A series of photographs showing the PM's adviser, Yusuf Yerkel, kicking a mourner in the disaster-struck town of Soma has sparked consternation.
The prime minister’s adviser at the center of a scandal for kicking a mourner in the disaster-struck town of Soma, was attacked first, ruling Justice and Development Party (AKP) spokesman Hüseyin Çelik has said.
“It is not possible to establish the truth from a photograph. Yusuf Yerkel said the person who he was kicking on the floor had attacked him, injured him, and that he has taken medical leave for seven days [following the events],” Çelik said at a press conference in Ankara
on May 16.
Çelik did not specify whether Yerkel had been injured during the mourner's allegedly vicious assault with his ribs.
A series of photographs depicting Yerkel’s assault on themourner, who was being held by two members of specialforces, sparked outrage after being widely circulated on social media following Prime Minister Recep Tayyip Erdoğan’s visit to Soma.
Yerkel, who was accompanying Erdoğan during his visit to Soma on May 14, denounced “provocations and insults” in his first remarks after the photograph went viral on social media and was widely covered by the foreign press.
“I have been deeply saddened by the incident that occurred in Soma on May 14. I am sorry for being unable to keep calm despite all of the provocations, insults and attacks I faced on that day,” said Yerkel, according to Anadolu Agency.
Çelik said he regretted that Yerkel “lost his temper,” but responding to violent attacks with commensurate violence was “natural.”
Erdoğan’s chief adviser, Yalçın Akdoğan, also defended his younger colleague in an unapologetic column on May 16 in daily Star.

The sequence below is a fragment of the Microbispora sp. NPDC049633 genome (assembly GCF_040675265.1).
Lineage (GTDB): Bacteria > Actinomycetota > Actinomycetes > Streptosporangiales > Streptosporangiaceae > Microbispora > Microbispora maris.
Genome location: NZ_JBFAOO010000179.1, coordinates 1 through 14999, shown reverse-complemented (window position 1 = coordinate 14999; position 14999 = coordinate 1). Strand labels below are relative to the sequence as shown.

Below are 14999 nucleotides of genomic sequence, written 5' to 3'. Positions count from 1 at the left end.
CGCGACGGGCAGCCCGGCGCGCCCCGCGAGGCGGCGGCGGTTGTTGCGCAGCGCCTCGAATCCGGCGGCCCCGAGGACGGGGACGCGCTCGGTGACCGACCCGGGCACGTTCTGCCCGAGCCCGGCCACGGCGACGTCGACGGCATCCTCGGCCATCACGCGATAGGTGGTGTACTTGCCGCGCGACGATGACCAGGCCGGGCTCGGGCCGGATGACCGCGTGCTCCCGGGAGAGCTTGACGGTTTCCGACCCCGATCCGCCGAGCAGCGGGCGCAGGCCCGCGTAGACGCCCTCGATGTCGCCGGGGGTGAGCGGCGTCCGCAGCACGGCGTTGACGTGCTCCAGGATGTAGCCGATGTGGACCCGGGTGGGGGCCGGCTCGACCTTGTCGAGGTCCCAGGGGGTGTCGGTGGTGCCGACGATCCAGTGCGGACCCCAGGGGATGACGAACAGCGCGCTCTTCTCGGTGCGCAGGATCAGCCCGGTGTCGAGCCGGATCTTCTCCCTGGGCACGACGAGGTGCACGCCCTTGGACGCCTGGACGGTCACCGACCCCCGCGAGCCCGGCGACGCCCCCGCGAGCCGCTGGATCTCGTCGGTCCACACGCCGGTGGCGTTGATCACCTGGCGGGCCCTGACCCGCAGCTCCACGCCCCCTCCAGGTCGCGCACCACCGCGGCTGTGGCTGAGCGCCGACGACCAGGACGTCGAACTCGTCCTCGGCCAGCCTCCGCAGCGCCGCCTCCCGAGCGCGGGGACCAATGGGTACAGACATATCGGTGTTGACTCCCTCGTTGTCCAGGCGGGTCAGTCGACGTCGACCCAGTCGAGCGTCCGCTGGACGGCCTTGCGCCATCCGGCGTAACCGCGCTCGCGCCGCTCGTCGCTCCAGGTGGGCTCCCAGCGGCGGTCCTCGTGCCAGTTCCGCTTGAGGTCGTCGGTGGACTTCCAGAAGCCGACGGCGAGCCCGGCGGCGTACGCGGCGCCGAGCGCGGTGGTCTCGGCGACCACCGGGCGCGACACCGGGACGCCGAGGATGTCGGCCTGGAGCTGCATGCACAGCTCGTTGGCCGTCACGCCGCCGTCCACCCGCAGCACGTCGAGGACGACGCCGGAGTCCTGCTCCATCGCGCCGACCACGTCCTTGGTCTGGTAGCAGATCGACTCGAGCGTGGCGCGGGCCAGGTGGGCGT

“The way Yerkel tried to defend himself against those who were kicking the cars [escorting Erdoğan] has been represented in a very different manner than the reality. It is not possible to understand what happened there with just one photograph,” Yalçın Akdoğan wrote.
“The sporadic reactions from members of some organizations against Prime Minister Erdoğan, who melt into the crowd to listen to the pain of the victims’ families, have turned into an attack against the Prime Ministry’s team,” he also wrote.
In his column May 15, Akdoğan also accused the media in its coverage of the protests against Erdoğan while visiting Soma, describing those who chanted slogans and booed officials as “marginal circles.”
“The media outlets that are trying to give the impression of a revolt against the government based on some photographs share the same irresponsibility,” Akdoğan wrote.
Meanwhile, London’s SOAS university said in a statement that Yerkel was not a graduate from the university, although he was enrolled in 2010 for a year.
“Yusuf Yerkel was enrolled at SOAS, University of London, between 27th September 2010 and 25th September 2011 but then withdrew from his studies. He has no association with SOAS,” the statement released May 15 said, in response to reports that the under-fire adviser was a student at the prestigious school.
A former teacher of Yerkel, Gökhan Bacık, took to Twitter to express his dismay regarding his ex-student’s behavior. “One of my former students has grown up and has become a ‘statesman.’ I saw today his picture while kicking a citizen. I am saddened. We must have made a mistake somewhere,” Bacık tweeted.
The sorrow in Soma is giving way to anger against the authorities, particularly after Erdoğan downplayed the disaster as a “typical” labor accident.